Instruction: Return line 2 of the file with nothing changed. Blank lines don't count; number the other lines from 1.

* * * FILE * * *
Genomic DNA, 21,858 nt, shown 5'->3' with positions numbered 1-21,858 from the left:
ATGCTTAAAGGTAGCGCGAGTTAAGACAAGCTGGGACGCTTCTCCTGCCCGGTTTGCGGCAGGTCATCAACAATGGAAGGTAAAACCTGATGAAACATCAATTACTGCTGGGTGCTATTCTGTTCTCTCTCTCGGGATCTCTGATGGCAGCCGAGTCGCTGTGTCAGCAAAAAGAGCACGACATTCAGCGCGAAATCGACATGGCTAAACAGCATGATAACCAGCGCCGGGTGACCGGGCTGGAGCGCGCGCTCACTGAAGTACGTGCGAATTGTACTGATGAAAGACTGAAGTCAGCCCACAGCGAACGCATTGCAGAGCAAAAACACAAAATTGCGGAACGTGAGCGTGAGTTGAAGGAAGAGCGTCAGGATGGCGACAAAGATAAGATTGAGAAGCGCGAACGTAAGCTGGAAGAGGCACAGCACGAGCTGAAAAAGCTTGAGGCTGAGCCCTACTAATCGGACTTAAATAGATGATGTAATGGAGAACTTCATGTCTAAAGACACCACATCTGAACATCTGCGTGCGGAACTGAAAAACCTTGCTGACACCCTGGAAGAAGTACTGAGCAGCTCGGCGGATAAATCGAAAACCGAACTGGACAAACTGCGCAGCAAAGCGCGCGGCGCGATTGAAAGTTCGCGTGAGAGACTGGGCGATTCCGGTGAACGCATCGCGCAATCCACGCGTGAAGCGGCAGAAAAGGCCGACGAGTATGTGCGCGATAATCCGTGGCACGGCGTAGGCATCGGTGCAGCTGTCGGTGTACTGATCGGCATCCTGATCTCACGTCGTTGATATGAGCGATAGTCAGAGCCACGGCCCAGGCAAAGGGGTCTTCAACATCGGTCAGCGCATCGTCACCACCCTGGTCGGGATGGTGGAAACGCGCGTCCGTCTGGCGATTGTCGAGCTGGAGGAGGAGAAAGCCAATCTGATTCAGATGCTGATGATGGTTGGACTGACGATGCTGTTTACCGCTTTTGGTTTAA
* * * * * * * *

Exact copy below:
ATGCTTAAAGGTAGCGCGAGTTAAGACAAGCTGGGACGCTTCTCCTGCCCGGTTTGCGGCAGGTCATCAACAATGGAAGGTAAAACCTGATGAAACATCAATTACTGCTGGGTGCTATTCTGTTCTCTCTCTCGGGATCTCTGATGGCAGCCGAGTCGCTGTGTCAGCAAAAAGAGCACGACATTCAGCGCGAAATCGACATGGCTAAACAGCATGATAACCAGCGCCGGGTGACCGGGCTGGAGCGCGCGCTCACTGAAGTACGTGCGAATTGTACTGATGAAAGACTGAAGTCAGCCCACAGCGAACGCATTGCAGAGCAAAAACACAAAATTGCGGAACGTGAGCGTGAGTTGAAGGAAGAGCGTCAGGATGGCGACAAAGATAAGATTGAGAAGCGCGAACGTAAGCTGGAAGAGGCACAGCACGAGCTGAAAAAGCTTGAGGCTGAGCCCTACTAATCGGACTTAAATAGATGATGTAATGGAGAACTTCATGTCTAAAGACACCACATCTGAACATCTGCGTGCGGAACTGAAAAACCTTGCTGACACCCTGGAAGAAGTACTGAGCAGCTCGGCGGATAAATCGAAAACCGAACTGGACAAACTGCGCAGCAAAGCGCGCGGCGCGATTGAAAGTTCGCGTGAGAGACTGGGCGATTCCGGTGAACGCATCGCGCAATCCACGCGTGAAGCGGCAGAAAAGGCCGACGAGTATGTGCGCGATAATCCGTGGCACGGCGTAGGCATCGGTGCAGCTGTCGGTGTACTGATCGGCATCCTGATCTCACGTCGTTGATATGAGCGATAGTCAGAGCCACGGCCCAGGCAAAGGGGTCTTCAACATCGGTCAGCGCATCGTCACCACCCTGGTCGGGATGGTGGAAACGCGCGTCCGTCTGGCGATTGTCGAGCTGGAGGAGGAGAAAGCCAATCTGATTCAGATGCTGATGATGGTTGGACTGACGATGCTGTTTACCGCTTTTGGTTTAA